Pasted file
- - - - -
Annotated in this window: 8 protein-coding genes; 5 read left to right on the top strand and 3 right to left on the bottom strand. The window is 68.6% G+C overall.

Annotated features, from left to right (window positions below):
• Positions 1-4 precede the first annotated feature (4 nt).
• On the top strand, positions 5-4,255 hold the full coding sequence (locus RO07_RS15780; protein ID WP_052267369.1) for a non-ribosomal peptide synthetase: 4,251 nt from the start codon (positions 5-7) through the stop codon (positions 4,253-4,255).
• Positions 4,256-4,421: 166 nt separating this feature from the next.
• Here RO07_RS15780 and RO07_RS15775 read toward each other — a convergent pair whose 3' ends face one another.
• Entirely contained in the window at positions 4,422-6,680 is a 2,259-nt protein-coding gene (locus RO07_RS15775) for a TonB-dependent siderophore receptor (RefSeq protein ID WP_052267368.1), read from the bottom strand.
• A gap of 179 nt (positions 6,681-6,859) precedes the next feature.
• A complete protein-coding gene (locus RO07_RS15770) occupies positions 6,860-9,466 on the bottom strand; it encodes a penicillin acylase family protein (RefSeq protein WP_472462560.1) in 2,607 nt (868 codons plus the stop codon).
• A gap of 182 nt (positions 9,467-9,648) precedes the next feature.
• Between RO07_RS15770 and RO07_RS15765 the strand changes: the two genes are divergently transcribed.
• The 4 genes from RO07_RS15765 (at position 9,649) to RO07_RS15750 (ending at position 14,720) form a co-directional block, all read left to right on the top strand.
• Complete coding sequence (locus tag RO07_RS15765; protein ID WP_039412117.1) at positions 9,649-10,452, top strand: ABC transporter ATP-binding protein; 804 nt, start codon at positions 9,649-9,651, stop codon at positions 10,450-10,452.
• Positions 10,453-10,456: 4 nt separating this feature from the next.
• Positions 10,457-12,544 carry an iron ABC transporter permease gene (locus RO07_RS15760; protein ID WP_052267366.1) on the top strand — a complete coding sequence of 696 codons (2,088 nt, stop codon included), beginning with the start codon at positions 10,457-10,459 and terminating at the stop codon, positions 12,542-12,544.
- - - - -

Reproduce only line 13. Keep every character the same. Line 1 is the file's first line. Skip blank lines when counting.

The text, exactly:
• Complete coding sequence (locus tag RO07_RS15765; protein ID WP_039412117.1) at positions 9,649-10,452, top strand: ABC transporter ATP-binding protein; 804 nt, start codon at positions 9,649-9,651, stop codon at positions 10,450-10,452.